September 24, 2022
What does ethical marketing mean?
Beyond scholarly definitions, and big industry names, ethical marketing matters for business owners who want to do the right thing. This is what it means to me.
I could start this post with a technical definition of what ethics is, or – especially after all the reading I’ve been doing this summer – an academic definition or clarification of of what ethical business, ethical branding, ethical marketing or ethical tech are understood to be in the literature, and the subtle differences between each of them. But there would be no point in doing that.
I will leave the academic talk for research papers and leave the overarching causes and consequences for a different time. Today I want to talk about ethical business as it affects me, my clients and most people I interact with on a daily basis. We are not policymakers; we don’t have the ear of the regulatory bodies; we are not marketing gurus filling out stadiums. We are business owners trying to find the sweet spot at the intersection of running our business and doing the right thing.
Ethical marketing starts with you
A brand is more than just a logo. A brand is defined by what it does and how it behaves, which in turn is defined by the brand ethos or core values. This is the why of your organization, and in most cases, you define it.
I have had customers in the past that when asked were able to produce a prim and proper document with their mission and vision statements, their corporate objectives and core values. When pressed further on them I learn they had been copied from a template somewhere on the internet, rewritten based on their competitors’ websites or their accountant had an all in plan that included “creating the company, putting together a business plan including mission, vision and blah blah blah…”.
This is what I mean when I say ethical marketing starts with you. If your sole business goal is to make money and sell more, then your foundation is already in trouble and no amount of Photoshop will make up for that.
So the first step of having an ethical business and an ethical strategy is to put in the work; look in the mirror and think, why are you doing this? what each and every decision that you make in your business is motivated by? Why do you lead an organization instead of working somewhere else? Why should people engage with you and not other brands? Only when you have your why, your ethos and are ready to stand by it, only then can you begin to lay out an ethical business, branding, marketing or digital strategy.
Ethical marketing walks the walk
It doesn’t really matter if your why is heartfelt and thought through, if there is no consistency between your words and your actions. Understanding marketing as everything involved in creating, delivering, communicating and exchanging products or services, we can see how critical it is for ethical marketing that every step from material sourcing, supply chain management, hiring practices, working conditions, to pricing, promotions, advertisement and post sale service are working together towards satisfying that why.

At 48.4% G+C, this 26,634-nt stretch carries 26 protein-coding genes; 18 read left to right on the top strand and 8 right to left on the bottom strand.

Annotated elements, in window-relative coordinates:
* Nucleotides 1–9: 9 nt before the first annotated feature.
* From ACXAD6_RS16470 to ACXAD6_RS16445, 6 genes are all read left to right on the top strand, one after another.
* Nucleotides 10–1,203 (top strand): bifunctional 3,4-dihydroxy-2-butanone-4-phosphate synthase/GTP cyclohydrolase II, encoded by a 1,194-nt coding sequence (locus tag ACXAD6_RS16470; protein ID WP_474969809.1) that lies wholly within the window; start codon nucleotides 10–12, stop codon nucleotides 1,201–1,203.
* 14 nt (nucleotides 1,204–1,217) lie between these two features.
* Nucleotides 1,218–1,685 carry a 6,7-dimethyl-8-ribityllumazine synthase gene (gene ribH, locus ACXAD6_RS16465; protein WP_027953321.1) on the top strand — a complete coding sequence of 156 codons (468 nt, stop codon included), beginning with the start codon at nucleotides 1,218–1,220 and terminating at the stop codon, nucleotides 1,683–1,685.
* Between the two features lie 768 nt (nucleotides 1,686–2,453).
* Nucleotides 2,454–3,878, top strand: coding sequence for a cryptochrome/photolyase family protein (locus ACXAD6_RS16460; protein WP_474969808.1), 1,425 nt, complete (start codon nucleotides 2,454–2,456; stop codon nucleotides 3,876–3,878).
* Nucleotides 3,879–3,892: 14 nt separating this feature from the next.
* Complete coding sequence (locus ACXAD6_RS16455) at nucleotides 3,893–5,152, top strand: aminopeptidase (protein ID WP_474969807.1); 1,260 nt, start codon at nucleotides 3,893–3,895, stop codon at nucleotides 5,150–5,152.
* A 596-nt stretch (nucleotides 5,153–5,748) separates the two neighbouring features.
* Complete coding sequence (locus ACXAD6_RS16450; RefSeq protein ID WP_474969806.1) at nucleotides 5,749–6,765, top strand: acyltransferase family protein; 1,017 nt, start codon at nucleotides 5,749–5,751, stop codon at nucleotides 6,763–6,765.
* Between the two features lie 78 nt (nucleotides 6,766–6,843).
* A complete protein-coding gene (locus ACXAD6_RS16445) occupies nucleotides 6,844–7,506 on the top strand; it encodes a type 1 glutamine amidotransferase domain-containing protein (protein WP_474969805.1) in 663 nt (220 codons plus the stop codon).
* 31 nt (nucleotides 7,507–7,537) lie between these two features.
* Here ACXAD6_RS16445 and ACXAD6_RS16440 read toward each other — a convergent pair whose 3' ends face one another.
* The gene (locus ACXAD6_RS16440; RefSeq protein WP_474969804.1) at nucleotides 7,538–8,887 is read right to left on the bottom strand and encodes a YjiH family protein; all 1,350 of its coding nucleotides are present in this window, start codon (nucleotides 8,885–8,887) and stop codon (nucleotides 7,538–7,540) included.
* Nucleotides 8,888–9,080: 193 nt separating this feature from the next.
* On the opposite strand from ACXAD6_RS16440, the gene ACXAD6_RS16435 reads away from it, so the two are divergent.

The second step after finding your ethos and your why is to make sure you are living by it in every aspect of your business. You might have heard the terms greenwashing, wokewashing, ethicswashing floating about; these terms are used to describe brands who think ethical marketing is about slapping a green message on their label and the job is done.
The truth is, that upholding your ethos throughout every aspect of your business, even when it means your bottom line takes a hit, even when it means making tough choices, even when it means sacrificing something you want. As Bill Bernbach said, “A principle isn’t a principle unless it costs you something”
Ethical marketing is a journey
After you have taken the first two steps to figure out what your ethos is, why you do what you do and what principles you uphold in your day to day business, then comes the moment when you start communicating your message. If you did the first two right, the strategy on how to do it should be clear, and more importantly, your message will be authentic and real.
Once you know that part of your ethos and you know that you are prioritizing people and planet over profit, then it’s simple to extend that ethos to your marketing. Making sure your messages aren’t harmful or inconsiderate, making sure you’re not pushing over consumption and resource depletion, making sure you aren’t manipulating and exploiting people and resources with your channels should come naturally.
As long as your thoughts and your actions are there to back up your words, the core of an ethical marketing strategy is present. All that’s left is a bit of research, and that is what I mean by a journey. Facts change, technologies change, and our knowledge and awareness of the impact of our actions changes over time.
You won’t get it perfect from the get go. You might never get it perfect, hell, I’m sure I won’t, but as long as you know your ethos and are willing to do what it takes to live that ethos at a cost, you are on the right path and it’s all a journey. Sometimes the key really is as simple as a Maya Angelou quote, and this is definitely the case with ethical marketing.
“Do the best you can until you know better. Then when you know better, do better.”Maya Angelou